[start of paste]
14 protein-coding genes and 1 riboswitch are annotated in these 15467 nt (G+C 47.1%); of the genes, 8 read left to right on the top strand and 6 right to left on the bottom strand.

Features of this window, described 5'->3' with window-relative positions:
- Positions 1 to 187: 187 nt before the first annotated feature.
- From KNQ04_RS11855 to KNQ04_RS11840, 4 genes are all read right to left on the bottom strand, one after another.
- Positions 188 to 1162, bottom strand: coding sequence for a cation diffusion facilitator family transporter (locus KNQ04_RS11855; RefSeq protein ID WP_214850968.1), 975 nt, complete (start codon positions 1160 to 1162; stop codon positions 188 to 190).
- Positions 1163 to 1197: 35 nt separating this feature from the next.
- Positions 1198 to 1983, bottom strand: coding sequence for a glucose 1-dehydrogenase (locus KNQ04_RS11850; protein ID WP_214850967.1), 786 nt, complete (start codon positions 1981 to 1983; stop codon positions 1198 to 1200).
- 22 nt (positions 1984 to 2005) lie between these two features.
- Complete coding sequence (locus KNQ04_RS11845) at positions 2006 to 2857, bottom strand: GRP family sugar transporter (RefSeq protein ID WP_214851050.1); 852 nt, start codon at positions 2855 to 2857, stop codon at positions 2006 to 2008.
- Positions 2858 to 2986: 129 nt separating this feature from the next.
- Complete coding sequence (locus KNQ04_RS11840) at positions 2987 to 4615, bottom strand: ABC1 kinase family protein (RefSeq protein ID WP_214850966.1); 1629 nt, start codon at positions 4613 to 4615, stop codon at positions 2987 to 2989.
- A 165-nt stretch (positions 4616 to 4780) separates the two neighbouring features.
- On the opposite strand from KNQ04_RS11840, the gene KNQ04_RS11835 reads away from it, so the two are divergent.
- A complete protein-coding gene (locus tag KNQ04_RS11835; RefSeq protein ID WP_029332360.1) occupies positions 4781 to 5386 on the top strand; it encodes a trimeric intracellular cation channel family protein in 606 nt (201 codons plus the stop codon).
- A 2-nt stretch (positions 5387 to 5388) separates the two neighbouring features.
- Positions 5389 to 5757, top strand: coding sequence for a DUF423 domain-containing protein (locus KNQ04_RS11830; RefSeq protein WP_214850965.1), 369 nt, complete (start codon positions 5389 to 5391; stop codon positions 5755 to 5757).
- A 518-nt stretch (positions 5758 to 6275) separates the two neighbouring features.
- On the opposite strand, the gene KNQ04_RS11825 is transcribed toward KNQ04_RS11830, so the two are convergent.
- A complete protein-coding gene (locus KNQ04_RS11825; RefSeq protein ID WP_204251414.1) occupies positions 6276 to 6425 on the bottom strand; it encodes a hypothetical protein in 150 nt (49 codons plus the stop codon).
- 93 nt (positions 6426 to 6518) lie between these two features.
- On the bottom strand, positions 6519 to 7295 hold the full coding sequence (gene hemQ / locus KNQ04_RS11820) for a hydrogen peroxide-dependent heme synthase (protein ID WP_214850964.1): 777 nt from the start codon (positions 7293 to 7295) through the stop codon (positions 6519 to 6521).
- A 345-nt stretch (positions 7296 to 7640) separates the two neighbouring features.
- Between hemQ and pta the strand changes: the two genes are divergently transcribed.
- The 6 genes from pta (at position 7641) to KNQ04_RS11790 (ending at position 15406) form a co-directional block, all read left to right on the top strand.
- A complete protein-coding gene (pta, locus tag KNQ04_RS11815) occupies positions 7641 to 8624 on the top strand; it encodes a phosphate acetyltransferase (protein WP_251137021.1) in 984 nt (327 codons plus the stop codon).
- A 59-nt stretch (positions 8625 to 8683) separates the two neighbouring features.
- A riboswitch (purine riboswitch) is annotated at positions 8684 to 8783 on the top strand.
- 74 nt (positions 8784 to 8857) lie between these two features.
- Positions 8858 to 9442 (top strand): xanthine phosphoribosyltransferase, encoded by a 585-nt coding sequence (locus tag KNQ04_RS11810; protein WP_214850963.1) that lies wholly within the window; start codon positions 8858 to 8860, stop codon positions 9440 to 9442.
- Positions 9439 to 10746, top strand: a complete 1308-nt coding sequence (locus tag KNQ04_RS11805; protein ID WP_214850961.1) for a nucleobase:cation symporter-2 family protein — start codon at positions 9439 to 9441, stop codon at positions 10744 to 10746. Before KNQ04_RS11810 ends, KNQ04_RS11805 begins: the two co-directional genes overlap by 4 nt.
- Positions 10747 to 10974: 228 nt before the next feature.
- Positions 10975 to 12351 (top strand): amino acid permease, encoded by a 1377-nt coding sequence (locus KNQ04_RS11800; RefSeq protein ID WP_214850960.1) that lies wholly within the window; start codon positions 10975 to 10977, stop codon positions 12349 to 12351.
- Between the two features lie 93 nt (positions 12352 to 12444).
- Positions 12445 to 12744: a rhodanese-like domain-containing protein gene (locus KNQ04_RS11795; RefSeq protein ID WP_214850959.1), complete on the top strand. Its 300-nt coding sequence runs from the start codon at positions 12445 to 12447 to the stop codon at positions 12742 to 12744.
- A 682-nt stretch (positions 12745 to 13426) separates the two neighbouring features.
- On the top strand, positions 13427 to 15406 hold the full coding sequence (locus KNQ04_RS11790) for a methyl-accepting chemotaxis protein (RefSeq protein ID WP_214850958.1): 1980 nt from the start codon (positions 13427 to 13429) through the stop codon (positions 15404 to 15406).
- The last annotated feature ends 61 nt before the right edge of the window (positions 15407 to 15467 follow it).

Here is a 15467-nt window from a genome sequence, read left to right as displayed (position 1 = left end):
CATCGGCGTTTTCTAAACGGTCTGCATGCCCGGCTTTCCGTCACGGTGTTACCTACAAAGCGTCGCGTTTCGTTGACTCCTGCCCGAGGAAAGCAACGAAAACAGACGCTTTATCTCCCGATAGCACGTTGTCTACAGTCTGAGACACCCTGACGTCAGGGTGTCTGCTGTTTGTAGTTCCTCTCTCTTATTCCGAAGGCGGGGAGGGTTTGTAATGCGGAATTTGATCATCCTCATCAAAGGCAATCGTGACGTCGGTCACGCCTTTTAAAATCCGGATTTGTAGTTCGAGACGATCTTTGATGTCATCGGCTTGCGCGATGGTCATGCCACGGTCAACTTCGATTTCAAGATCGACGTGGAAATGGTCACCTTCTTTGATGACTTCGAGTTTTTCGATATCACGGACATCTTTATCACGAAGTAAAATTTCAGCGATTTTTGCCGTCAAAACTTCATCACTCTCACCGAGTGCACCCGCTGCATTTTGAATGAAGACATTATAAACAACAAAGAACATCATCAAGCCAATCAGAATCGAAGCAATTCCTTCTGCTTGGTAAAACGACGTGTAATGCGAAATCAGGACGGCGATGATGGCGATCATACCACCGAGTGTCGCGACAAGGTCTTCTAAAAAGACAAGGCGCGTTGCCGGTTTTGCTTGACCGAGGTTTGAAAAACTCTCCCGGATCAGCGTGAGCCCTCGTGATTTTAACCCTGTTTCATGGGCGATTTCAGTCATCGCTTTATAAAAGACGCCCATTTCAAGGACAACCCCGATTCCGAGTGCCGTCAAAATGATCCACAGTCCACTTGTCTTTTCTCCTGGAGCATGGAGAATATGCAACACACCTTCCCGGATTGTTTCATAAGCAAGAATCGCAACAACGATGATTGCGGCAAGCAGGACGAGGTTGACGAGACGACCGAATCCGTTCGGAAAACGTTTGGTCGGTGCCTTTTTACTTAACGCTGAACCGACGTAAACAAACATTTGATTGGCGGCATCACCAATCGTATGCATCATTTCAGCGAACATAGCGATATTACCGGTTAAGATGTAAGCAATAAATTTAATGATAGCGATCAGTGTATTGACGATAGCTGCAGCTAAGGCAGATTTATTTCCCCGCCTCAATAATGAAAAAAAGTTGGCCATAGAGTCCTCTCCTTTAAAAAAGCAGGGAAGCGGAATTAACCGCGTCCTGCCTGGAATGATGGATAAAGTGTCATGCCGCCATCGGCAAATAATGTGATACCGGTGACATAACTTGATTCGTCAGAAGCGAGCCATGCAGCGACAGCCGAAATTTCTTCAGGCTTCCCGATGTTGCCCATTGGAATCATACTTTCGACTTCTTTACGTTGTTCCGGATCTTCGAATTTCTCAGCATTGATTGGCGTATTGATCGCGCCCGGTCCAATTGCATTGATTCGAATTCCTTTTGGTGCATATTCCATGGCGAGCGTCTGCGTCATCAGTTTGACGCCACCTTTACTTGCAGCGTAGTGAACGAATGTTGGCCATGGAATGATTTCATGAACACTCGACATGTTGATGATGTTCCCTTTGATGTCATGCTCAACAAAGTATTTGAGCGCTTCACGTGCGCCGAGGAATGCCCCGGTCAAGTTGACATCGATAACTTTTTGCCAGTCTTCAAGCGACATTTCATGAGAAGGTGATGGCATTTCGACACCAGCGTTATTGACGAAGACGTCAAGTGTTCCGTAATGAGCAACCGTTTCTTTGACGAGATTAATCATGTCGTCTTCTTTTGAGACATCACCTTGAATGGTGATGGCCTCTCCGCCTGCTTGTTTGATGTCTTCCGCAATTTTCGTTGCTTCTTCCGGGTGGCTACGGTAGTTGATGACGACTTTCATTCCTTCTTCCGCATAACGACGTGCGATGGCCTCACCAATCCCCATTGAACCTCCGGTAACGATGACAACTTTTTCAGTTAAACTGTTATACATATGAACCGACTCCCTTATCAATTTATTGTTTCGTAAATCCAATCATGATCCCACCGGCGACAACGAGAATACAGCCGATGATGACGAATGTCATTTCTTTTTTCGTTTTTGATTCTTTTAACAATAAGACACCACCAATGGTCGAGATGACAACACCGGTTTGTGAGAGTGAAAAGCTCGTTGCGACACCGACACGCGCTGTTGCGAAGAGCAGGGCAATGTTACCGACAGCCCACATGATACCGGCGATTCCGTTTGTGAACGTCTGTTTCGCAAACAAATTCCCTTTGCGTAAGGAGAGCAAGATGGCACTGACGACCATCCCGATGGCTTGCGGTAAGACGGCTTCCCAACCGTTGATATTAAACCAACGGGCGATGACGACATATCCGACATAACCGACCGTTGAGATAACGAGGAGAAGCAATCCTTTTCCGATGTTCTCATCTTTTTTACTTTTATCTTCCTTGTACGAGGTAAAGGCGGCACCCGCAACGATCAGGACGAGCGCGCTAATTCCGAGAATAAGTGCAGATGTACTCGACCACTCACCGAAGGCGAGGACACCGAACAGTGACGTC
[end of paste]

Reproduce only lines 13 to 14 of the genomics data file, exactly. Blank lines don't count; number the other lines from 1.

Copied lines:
- On the opposite strand from KNQ04_RS11840, the gene KNQ04_RS11835 reads away from it, so the two are divergent.
- A complete protein-coding gene (locus tag KNQ04_RS11835; RefSeq protein ID WP_029332360.1) occupies positions 4781 to 5386 on the top strand; it encodes a trimeric intracellular cation channel family protein in 606 nt (201 codons plus the stop codon).